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An indeterminate to do list

In the world of tomatoes if we want to get really simplified there are two types, determinate and indeterminate. Determinate grow to a specific point produce a flush and are done, while indeterminate keep growing and growing if cared for properly. Here at Star Light Gardens we grow indeterminate tomatoes and we can attest to their ability to grow and the care required to keep them healthy and producing. You may or may not be familiar with the term tomato jungle. A fairly accurate term describing the state of the tomato tunnels as summer rolls on, even as we have shifted to a slightly more aggressive trimming technique. With the farm crew in full force last Tuesday we zipped through Mizuna, our early tomato house (named after our cat, who is named after the salad green). As they say, many hands make light work, and tomato fingers were in full force. Keeping up on pruning is essential for a productive harvest, seeing as before pruning even simply walking up and down the rows is a challenge.

Trimming tomatoes is the spark that ignited this mornings thought. Assembling this week’s to do list, trimming tomatoes landed somewhere very near the top. However, many tasks jockey for the lead position each week. Simply walking the property in Durham on a Sunday evening we see the potatoes that need desperately to be hilled once more, there’s prep for this week’s lettuce transplanting and future direct seeding, harvesting and of course weeding, just about everything needs a little attention in that department. Walking past the nursery it becomes all the more apparent that a summer clean up of spring planting and plant sale will be more than necessary for a smooth work flow. And stroll through SLGNW (Middlefield) quickly reminds us of all the prep that will be needed for our late summer plantings, of course the tomato trimming, harvesting of squash cukes and flowers. There is also the 150 or so beautiful looking cucumber plants that have stopped asking and are now demanding to be transplanted in the ground. Of course we cannot forget all the seeding that must be done for future transplants, moving the germination chambers, the list just goes on and on, like an indeterminate tomato in the summer sun.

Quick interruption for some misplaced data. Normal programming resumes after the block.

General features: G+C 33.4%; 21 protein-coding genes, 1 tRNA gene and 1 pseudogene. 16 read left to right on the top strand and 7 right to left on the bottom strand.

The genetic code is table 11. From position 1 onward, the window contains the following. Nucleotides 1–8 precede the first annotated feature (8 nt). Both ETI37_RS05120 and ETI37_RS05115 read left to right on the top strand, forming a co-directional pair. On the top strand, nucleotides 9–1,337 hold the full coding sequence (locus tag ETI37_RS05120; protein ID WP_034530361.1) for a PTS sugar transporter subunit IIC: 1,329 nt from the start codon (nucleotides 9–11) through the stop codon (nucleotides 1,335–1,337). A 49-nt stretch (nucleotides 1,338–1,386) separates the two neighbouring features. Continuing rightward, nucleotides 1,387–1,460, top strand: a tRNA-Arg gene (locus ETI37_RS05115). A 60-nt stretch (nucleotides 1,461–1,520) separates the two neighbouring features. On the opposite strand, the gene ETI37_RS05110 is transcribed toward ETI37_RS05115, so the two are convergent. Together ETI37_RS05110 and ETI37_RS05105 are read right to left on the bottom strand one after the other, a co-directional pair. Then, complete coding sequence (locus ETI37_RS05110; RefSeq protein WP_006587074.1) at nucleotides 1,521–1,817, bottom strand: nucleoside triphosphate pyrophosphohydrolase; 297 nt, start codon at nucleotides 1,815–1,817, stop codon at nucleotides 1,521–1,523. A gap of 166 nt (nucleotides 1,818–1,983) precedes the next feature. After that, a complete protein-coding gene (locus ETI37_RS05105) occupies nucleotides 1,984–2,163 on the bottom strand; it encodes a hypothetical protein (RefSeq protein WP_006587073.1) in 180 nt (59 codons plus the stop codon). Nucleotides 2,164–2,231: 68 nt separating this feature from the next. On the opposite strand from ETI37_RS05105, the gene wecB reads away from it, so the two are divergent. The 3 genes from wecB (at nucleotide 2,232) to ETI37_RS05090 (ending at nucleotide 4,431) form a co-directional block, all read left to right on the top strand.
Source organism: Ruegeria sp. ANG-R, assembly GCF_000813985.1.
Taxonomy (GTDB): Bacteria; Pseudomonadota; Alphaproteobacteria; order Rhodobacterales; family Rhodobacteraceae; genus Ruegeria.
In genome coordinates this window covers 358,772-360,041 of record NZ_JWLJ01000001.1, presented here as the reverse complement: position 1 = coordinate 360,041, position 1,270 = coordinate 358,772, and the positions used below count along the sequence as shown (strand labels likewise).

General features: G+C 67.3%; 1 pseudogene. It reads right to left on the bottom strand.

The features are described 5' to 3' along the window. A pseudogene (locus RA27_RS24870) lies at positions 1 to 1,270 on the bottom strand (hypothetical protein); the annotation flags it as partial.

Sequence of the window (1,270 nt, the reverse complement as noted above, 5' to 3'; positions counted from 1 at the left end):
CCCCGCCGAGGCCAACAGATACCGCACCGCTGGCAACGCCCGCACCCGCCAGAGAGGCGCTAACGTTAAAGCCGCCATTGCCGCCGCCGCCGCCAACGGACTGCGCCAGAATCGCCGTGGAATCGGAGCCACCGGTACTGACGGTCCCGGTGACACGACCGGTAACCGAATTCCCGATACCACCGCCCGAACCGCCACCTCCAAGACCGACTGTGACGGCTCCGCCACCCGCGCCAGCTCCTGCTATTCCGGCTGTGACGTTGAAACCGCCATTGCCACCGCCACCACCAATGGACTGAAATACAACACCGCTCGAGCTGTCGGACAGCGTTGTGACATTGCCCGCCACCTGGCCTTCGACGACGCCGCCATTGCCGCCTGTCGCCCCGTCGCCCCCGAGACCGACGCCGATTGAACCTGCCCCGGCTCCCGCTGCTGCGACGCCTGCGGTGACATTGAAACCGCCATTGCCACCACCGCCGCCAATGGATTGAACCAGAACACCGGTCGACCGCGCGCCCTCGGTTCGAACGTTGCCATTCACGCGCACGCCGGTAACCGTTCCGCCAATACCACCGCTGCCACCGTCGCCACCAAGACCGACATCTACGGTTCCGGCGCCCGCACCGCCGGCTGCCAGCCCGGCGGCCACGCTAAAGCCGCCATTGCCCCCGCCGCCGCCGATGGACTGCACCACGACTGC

If you followed the weather last week you would have been of the opinion that sunshine would be hard to come by. Yet in it’s typical fashion the weather was unpredictable especially towards the end of the week on our market days. In Durham we had the opportunity to try out the inclimate weather policy by moving inside the gymnasium at the community center. Even though it didn’t rain it was great to see this option can be successful with now customers and vendor being able to take assurance in the fact that the market will be open no matter what the weather conditions are. Promises of rain continued to be broken much to the distress of plants and farmers. However, everyone prayers were answered Saturday morning, the timing of the rain was bit off though. Of course despite the weather the Good Food People were out in force reminding us all of why we do what we do. Harvesting for farmer’s markets can be a tricky thing when bad weather is in the forecast. Knowing that in spite of adverse conditions customers will still be out to supports the markets allows growers to harvest with confidence, it alleviates stress and simply makes our jobs a little easier, something that truly does mean so much too us.

As farmers must do, we’re off to start chipping away at our indeterminate to-do list. We hope you all have a great week!

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